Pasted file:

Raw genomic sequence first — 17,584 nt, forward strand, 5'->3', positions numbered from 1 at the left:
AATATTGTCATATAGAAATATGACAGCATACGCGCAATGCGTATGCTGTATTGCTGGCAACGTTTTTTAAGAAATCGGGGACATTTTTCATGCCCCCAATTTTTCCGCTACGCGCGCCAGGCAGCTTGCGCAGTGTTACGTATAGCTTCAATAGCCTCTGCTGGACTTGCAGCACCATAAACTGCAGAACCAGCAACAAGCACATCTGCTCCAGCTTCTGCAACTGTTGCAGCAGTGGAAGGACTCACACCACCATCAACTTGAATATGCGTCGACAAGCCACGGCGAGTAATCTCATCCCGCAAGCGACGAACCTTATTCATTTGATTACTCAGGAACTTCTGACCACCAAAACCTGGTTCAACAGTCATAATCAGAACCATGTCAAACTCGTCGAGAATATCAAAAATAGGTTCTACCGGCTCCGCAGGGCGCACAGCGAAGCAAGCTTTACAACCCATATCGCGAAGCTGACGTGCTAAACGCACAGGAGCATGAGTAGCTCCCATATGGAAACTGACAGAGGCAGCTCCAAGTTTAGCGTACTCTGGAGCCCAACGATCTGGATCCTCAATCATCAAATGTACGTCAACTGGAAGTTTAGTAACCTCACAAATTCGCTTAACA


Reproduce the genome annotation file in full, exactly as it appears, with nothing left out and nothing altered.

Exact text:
Raw genomic sequence first — 17,584 nt, forward strand, 5'->3', positions numbered from 1 at the left:
AATATTGTCATATAGAAATATGACAGCATACGCGCAATGCGTATGCTGTATTGCTGGCAACGTTTTTTAAGAAATCGGGGACATTTTTCATGCCCCCAATTTTTCCGCTACGCGCGCCAGGCAGCTTGCGCAGTGTTACGTATAGCTTCAATAGCCTCTGCTGGACTTGCAGCACCATAAACTGCAGAACCAGCAACAAGCACATCTGCTCCAGCTTCTGCAACTGTTGCAGCAGTGGAAGGACTCACACCACCATCAACTTGAATATGCGTCGACAAGCCACGGCGAGTAATCTCATCCCGCAAGCGACGAACCTTATTCATTTGATTACTCAGGAACTTCTGACCACCAAAACCTGGTTCAACAGTCATAATCAGAACCATGTCAAACTCGTCGAGAATATCAAAAATAGGTTCTACCGGCTCCGCAGGGCGCACAGCGAAGCAAGCTTTACAACCCATATCGCGAAGCTGACGTGCTAAACGCACAGGAGCATGAGTAGCTCCCATATGGAAACTGACAGAGGCAGCTCCAAGTTTAGCGTACTCTGGAGCCCAACGATCTGGATCCTCAATCATCAAATGTACGTCAACTGGAAGTTTAGTAACCTCACAAATTCGCTTAACA